In conclusion – NFTs’ way of working is quite promising. With some will coming from governments around the World, it could easily automize and speed up the performance of different legal frameworks. Additionally, it would increase the visibility and clarity of how they work. At the same time – unfortunately, the way use it, aka selling pictures of cats and game models, is a little bit speculative. Unfortunately, it inherits some of the disadvantages of traditional fungible tokens, especially the problem with the emission of new assets into the network.

Smart Contracts: Mission Possible

In the last article for 2021, I shall touch on one of the exciting topics in technology for the last decade. For sure, with its novel approach, blockchain technology managed to change and shape our technical landscape during that period. These days crypto is brutally adopted, and many people use cryptocurrencies every day. Additionally, we could see the mass adoption of NFT and how it changed the art industry. We saw many platforms making ICO as a replacement for IPO. All of these would not be possible without blockchain.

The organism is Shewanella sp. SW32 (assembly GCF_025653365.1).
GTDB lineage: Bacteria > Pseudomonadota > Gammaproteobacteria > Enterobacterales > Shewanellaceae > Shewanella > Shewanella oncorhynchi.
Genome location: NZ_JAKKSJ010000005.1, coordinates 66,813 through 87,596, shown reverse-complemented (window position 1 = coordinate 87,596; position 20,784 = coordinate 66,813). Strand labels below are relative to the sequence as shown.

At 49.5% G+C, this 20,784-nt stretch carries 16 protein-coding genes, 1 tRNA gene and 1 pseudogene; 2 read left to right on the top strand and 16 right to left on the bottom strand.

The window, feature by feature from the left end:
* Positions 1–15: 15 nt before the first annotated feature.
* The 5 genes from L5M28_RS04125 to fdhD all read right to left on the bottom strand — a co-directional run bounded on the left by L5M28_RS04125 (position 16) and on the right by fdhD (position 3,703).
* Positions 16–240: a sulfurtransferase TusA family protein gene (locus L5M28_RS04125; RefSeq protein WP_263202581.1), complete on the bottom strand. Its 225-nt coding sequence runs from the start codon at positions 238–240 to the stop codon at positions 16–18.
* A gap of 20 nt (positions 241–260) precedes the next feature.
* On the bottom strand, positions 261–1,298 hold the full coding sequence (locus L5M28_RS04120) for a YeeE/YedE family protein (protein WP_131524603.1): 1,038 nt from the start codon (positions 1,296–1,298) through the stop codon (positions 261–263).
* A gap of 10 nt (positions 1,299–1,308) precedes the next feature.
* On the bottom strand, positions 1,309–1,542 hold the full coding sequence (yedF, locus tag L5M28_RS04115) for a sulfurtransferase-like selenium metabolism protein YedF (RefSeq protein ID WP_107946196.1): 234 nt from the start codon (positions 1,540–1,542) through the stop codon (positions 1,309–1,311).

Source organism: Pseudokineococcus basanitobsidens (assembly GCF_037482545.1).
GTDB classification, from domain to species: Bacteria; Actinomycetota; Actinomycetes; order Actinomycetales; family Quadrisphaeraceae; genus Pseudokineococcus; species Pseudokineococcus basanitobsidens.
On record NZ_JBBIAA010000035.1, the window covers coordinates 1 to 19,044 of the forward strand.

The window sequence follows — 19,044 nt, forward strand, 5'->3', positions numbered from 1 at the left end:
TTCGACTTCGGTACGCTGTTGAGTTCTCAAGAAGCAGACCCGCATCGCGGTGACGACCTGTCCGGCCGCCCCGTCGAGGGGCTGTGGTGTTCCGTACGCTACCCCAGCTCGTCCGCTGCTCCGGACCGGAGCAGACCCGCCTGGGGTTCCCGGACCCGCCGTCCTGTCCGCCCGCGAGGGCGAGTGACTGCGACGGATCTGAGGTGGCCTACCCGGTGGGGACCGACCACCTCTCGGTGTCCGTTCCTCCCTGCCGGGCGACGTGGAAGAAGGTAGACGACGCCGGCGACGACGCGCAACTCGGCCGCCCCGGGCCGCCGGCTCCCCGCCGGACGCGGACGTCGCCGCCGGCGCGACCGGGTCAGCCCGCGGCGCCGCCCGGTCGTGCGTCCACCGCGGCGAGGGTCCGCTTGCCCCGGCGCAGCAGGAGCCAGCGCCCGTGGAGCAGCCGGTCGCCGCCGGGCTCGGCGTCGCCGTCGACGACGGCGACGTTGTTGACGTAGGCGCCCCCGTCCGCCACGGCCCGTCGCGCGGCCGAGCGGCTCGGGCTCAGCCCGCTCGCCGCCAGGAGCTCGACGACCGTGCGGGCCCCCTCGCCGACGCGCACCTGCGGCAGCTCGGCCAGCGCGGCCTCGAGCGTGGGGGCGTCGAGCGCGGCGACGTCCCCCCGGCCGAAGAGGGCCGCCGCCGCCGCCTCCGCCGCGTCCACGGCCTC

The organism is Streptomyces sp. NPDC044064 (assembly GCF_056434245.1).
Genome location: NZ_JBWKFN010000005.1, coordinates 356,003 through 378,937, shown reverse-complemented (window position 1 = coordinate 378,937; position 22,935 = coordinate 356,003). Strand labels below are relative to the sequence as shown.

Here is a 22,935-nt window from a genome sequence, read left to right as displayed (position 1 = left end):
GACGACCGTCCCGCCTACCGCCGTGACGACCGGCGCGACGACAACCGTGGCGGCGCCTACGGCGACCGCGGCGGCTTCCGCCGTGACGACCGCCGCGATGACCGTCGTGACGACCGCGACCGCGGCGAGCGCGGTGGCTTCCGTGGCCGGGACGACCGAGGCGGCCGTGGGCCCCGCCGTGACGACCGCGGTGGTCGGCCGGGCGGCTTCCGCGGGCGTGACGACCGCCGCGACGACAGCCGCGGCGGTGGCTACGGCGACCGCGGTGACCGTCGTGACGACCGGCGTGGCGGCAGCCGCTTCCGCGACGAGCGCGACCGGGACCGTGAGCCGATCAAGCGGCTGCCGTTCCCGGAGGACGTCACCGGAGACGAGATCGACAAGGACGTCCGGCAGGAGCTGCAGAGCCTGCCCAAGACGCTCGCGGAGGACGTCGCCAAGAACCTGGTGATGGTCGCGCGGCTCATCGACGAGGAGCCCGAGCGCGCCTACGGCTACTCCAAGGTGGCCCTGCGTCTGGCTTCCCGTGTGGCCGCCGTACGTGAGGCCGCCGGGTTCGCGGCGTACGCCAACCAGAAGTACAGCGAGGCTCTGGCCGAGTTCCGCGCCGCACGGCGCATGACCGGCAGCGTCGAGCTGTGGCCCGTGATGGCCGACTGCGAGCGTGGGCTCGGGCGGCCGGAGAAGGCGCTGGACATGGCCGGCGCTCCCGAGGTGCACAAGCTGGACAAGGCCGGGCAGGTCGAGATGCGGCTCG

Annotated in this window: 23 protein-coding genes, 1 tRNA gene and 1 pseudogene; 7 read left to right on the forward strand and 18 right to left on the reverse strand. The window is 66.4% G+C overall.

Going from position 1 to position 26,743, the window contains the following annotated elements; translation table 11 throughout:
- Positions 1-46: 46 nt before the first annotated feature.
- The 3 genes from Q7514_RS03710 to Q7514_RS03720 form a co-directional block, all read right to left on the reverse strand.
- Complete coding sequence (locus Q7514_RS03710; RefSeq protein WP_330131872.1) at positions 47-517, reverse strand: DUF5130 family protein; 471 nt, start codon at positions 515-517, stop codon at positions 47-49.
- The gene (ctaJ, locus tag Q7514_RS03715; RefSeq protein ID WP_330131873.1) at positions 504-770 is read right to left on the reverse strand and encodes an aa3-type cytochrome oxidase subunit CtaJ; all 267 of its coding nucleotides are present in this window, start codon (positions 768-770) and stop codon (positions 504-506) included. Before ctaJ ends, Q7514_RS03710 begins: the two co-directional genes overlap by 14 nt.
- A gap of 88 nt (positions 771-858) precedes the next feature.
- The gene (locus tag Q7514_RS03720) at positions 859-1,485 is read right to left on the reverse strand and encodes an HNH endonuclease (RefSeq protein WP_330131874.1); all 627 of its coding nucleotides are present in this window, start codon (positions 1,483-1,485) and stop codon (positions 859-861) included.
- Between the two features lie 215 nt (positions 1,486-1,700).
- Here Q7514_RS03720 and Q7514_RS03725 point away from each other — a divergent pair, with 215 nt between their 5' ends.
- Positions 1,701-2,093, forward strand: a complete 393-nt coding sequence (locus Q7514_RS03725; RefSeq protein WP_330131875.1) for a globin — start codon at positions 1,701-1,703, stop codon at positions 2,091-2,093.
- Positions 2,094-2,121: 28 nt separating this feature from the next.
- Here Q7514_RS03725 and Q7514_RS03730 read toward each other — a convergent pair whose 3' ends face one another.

But what is blockchain? Essentially, blockchain is an append-only database system in which every transaction is cryptographically signed. Your digital identity is presented by a pair of public/private keys. The algorithms use these keys to encrypt/decrypt and sign/verify the data coming into and out of the database. These same keys are used to identify your wallet in the standard crypto-currencies world. However, a traditional key/value database system is not enough for real-world usage, which is why almost all blockchain networks now offer smart contracts.